We must persuade the public that it is shortsighted to strengthen our military while weakening our State Department. We must show how when people are connected, then economies are connected; and when countries’ economies are connected, then governments rarely choose war. This past year taught the nonprofit sector not to take for granted past victories nor to assume progress is achieved in a straight and consistent line. Just because our grandparents defeated fascism overseas and our parents fought for civil rights, we must never assume our children will continue to benefit from the lessons and results of those battles. We must not sit on the sidelines trying to run our organizations as if the world around us is not changing.
We must not use the excuse of restrictions on “political campaign activity” to limit our ability to educate and speak up for issues and values that are fundamental to who we are, as a sector, and as a country.
This year we must double down on American values and traditions such as diversity and global engagement. Our sector, and our country, depends on our willingness to fight for these values.
Scott Beale is the CEO & founder of Atlas Corps, and part of the bipartisan 2016 Class of Presidential Leadership Scholars.
Climate, conflict and extreme poverty have shaped the largest humanitarian challenges of our lifetime — from a record number of displaced people (65.6 million) to famine conditions in an unprecedented four countries to entrenched poverty that limits people around the world, particularly women and girls.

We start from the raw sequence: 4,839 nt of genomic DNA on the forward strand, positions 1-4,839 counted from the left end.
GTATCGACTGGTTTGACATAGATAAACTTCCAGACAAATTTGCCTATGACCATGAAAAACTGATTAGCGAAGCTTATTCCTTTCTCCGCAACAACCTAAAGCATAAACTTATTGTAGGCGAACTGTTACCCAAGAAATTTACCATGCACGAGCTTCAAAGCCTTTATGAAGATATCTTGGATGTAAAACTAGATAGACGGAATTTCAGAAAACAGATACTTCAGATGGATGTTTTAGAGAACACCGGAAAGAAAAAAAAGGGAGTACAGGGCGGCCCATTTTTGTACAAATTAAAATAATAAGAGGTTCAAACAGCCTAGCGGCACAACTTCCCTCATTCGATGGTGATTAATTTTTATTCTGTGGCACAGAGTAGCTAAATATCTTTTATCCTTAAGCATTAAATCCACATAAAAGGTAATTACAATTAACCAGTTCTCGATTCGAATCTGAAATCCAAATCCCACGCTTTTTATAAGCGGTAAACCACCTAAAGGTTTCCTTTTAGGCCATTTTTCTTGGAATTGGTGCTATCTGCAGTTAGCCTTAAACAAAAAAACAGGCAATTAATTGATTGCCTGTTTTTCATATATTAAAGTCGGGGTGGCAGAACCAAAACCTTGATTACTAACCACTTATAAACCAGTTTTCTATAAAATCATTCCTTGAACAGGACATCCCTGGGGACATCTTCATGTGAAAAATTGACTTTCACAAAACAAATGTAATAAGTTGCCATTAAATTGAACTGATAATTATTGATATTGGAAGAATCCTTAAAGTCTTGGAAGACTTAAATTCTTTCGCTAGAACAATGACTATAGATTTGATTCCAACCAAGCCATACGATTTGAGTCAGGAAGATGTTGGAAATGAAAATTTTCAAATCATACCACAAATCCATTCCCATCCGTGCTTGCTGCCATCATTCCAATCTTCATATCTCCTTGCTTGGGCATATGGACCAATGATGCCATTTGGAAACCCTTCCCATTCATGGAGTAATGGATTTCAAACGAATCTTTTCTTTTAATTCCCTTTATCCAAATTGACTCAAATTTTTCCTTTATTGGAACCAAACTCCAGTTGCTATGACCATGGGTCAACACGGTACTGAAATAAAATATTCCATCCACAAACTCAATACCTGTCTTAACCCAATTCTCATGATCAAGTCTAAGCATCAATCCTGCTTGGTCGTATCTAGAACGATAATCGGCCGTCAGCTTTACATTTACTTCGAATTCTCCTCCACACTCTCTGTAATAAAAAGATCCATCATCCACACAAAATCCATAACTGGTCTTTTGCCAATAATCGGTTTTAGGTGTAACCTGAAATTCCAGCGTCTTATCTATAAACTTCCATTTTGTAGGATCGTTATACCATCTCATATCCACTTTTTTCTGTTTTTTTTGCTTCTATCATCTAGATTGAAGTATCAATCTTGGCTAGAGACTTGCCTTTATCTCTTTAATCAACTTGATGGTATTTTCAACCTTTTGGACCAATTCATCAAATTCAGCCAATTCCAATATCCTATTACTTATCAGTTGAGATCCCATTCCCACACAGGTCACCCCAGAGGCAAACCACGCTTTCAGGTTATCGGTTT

To meet — and overcome — these challenges, the nonprofit sector in many ways is reimagining itself. We still want to place solutions squarely in the hands of those who need them most, but we’re also redefining how we go about doing that. Partnership, collaboration and innovation are the touchstones that will drive transformative impact in the most vulnerable communities on the planet. In fact, we can’t keep pace with the changes in the world without changing the ways we do business.
It’s already happening. Increasingly, people and organizations supporting emergency response work and the fight against severe poverty want to see collaborative effort, not taking a go-it-alone approach. That’s one reason why, last summer, CARE and seven of our peer organizations — International Medical Corps, International Rescue Committee, Mercy Corps, Oxfam, Plan International, Save the Children and World Vision — came together for the first time to form the Global Emergency Response Coalition.
We did so because of a hunger crisis that has threatened the lives of 20 million people in Nigeria, Yemen, South Sudan, Somalia and neighboring countries. This crisis has received little media attention in the United States and, therefore, has failed to register with the American public or generate the requisite resources. The coalition aimed to change that, not only by raising resources and awareness to fight the problem, but by leveraging more than 500 years of combined humanitarian experience among coalition members.
We now have a sound infrastructure in place that will allow for greater agility when launching future appeals that require unprecedented levels of cooperation. This effort and future partnerships require planning, extensive collaboration and a shared commitment to doing things differently.
These principles can lead nonprofits toward collective efforts like the Global Emergency Response Coalition, or to forge new paths, such as adapting for-profit models for nonprofit purposes.